As college presidents and officials at the “Power 5” college football conferences moved closer to postponing the fall season over COVID-19 concerns, a dozen top players have organized a pushback.
Spearheaded by Clemson quarterback Trevor Lawrence, the players used the hashtag #WeWantToPlay to argue that the risk for those participating in football is lower than in a non-college sports environment. In a joint statement, the players called for “universal, mandated health and safety procedures” while also backing the rights of individual players to opt out for personal reasons.
The outcome of the deliberations will have a major impact on a number of major media companies, including Disney, Fox and ViacomCBS. College football has boomed in popularity over the years, becoming a multi-billion-dollar business across dozens of national and regional pay-TV networks.
Asked last week during Disney’s quarterly earnings call for his view on college football, CEO Bob Chapek deferred to league officials as to whether the season should proceed. But he said covenants that ABC, ESPN and other Disney networks have to deliver a certain number of college football programming hours to pay-TV operators and local stations did not appear to be under threat. “With the way that we see all of the sports going on right now, we feel confident that we’re going to be able to reach” those targets, he said.
Lachlan Murdoch, CEO of Fox Corp., was even more emphatic on his company’s quarterly call with Wall Street analysts. “We fully expect both college football and the NFL to come back in the fall,” he said.
On Saturday, the Mid-American Conference became the first top-tier football conference to cancel the fall sports season, including sports. Officials cited not only surging coronavirus infection rates but also concerns about long-term health risk to players. Media reports over the weekend indicated that athletic officials and university presidents held meetings as the level of concern continued to rise.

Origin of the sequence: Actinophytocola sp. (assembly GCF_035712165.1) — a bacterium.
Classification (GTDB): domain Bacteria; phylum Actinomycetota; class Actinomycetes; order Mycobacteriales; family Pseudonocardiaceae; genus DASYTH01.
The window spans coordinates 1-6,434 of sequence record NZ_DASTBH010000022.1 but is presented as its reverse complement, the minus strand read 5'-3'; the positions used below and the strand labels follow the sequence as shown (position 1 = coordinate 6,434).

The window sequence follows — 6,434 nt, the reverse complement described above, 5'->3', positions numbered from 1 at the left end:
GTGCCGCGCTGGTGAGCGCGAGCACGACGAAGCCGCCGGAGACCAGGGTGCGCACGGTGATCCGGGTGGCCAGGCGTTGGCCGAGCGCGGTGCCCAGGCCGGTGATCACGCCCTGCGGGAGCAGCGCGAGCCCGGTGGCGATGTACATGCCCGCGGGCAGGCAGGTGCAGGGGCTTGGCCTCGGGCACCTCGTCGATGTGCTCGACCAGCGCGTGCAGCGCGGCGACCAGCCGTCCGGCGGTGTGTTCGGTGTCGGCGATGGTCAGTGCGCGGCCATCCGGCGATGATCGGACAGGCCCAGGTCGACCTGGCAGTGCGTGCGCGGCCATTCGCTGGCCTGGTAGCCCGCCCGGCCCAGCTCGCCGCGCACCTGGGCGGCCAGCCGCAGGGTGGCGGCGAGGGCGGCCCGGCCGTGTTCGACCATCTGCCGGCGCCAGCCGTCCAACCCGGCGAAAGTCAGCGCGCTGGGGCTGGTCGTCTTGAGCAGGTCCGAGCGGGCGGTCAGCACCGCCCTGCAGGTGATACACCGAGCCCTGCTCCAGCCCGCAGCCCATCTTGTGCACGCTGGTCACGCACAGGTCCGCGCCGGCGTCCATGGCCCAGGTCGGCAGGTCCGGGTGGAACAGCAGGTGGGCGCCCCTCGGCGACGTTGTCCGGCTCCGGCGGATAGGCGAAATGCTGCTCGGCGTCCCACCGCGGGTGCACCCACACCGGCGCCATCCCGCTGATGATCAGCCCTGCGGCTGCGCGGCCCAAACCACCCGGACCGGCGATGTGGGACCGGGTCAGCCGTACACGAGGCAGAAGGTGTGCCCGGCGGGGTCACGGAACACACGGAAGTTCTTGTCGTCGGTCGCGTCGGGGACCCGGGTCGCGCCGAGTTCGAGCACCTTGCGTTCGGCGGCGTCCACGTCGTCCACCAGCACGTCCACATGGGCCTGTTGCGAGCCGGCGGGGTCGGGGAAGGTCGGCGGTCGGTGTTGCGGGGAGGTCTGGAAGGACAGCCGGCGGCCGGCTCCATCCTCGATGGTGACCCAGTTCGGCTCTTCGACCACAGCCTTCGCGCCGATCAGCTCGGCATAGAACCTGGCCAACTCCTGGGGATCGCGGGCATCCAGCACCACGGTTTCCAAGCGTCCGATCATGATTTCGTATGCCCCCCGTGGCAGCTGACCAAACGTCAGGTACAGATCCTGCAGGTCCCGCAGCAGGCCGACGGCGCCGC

In July, many schools welcomed football players back to campus, only to find dozens of them testing positive. Unlike professional sports, where players and teams are also confronting a daunting set of decisions related to the virus, college sports centers on athletes who are not paid. That has raised the specter of nationally televised games played this fall by teams of amateur athletes not kept in a protective bubble and interacting day to day with broader school populations. Precautions also vary widely among colleges, reflecting the patchwork of broader COVID-19 response by state and municipal authorities over the course of the pandemic.
The #WeWantToPlay movement gained traction online Sunday night into Monday and drew a range of high-profile supporters. Florida Sen. Marco Rubio, Gov. Ron DeSantis and the athletic director and head football coach at the University of Arkansas were among those backing the players. President Donald Trump tweeted straightforwardly, “Play College Football!” Michigan coach Jim Harbaugh added his support, releasing a statement saying, “I’m not advocating for football this fall because of my passion or our players’ desire to play, but because of the facts accumulated over the last eight weeks.”
Lawrence, who is widely viewed as a potential top pick in the 2021 NFL Draft, initiated the player movement with a series of tweets. “People are at just as much, if not more risk, if we don’t play,” he wrote. “Players will all be sent home to their own communities where social distancing is highly unlikely and medical care and expenses will be placed on the families if they were to contract covid19.”